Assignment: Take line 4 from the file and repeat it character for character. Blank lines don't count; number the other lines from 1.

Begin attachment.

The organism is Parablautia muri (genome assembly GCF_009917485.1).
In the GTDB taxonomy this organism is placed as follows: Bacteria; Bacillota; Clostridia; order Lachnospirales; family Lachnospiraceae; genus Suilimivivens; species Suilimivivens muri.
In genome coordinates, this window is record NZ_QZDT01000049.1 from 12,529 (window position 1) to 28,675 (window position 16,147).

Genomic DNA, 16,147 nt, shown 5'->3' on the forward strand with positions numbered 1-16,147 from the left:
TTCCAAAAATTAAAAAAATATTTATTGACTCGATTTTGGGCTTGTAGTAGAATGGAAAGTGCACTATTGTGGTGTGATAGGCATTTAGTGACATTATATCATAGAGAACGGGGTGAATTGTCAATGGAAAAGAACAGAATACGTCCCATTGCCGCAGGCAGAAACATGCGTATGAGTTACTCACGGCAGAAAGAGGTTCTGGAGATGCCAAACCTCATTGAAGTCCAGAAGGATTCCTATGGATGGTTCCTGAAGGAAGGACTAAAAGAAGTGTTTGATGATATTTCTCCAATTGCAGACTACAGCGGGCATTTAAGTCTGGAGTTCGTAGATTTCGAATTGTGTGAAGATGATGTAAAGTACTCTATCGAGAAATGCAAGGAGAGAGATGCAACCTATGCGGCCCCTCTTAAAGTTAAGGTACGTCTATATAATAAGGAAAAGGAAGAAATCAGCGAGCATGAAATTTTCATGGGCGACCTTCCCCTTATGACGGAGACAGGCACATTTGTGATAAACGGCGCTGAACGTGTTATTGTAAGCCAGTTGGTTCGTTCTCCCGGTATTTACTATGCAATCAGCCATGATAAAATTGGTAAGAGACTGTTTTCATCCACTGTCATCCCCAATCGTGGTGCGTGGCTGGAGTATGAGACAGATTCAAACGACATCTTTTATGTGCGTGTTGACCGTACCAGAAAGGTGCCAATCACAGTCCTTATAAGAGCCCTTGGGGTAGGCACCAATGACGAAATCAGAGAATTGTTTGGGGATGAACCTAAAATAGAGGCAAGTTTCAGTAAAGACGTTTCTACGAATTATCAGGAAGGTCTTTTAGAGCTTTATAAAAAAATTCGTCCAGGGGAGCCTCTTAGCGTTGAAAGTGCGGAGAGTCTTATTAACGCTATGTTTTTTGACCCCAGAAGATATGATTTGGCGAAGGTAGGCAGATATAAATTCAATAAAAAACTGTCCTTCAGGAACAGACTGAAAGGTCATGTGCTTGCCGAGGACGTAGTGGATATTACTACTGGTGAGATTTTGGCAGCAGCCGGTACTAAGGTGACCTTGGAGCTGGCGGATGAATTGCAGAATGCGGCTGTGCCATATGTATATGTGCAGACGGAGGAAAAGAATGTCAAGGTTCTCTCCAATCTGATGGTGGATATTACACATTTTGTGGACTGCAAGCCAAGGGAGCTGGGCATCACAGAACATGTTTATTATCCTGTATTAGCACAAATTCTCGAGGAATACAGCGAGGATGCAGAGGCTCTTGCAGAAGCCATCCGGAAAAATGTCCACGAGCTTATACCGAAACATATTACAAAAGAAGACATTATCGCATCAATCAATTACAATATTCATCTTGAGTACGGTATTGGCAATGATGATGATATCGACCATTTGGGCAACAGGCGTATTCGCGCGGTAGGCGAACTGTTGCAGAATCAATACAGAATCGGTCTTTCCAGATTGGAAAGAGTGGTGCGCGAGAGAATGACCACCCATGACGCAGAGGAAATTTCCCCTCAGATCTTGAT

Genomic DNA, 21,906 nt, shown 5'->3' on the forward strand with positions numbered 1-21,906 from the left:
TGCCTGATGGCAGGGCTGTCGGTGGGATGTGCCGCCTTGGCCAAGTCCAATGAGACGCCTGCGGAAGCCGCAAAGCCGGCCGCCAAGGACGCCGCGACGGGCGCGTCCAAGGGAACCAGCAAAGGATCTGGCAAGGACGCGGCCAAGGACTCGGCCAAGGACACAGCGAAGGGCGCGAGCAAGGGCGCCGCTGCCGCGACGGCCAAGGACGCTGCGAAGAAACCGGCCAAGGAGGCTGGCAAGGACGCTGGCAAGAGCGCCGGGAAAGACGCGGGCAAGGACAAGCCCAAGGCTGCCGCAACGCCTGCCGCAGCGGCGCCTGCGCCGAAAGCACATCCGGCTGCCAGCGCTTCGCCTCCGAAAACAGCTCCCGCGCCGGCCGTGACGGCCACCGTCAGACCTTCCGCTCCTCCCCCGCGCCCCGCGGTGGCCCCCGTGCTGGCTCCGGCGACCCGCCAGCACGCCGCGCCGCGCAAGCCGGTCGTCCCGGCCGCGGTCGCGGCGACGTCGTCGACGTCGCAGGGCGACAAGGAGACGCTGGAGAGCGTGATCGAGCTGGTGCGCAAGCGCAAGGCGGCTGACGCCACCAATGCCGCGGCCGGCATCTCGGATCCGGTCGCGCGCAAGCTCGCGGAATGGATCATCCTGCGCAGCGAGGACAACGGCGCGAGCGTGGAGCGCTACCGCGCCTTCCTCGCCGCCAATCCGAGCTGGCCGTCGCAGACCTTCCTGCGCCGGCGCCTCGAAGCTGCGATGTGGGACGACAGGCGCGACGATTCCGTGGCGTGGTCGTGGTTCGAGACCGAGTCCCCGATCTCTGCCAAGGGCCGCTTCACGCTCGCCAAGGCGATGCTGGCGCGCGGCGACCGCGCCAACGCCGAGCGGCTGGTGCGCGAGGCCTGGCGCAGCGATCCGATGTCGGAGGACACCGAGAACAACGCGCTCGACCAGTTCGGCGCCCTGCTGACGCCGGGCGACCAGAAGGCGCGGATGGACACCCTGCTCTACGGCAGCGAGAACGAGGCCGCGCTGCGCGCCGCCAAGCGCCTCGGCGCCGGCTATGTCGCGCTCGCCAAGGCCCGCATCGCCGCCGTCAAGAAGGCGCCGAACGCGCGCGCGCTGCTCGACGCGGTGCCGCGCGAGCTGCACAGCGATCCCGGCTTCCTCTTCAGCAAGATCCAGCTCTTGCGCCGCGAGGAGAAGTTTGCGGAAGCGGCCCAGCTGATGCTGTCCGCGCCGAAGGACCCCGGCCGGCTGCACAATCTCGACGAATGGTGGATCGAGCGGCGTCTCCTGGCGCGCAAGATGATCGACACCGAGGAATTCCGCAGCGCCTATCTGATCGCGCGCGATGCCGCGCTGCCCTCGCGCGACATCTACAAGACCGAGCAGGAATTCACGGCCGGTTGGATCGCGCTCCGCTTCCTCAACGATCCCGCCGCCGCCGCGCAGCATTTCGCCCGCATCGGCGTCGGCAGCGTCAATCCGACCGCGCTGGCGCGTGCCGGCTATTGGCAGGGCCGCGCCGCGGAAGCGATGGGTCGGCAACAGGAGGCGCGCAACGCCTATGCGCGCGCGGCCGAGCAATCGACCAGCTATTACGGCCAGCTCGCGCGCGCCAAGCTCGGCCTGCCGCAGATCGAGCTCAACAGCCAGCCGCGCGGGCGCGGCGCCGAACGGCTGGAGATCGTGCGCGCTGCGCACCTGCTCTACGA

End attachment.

Genomic DNA, 16,147 nt, shown 5'->3' on the forward strand with positions numbered 1-16,147 from the left: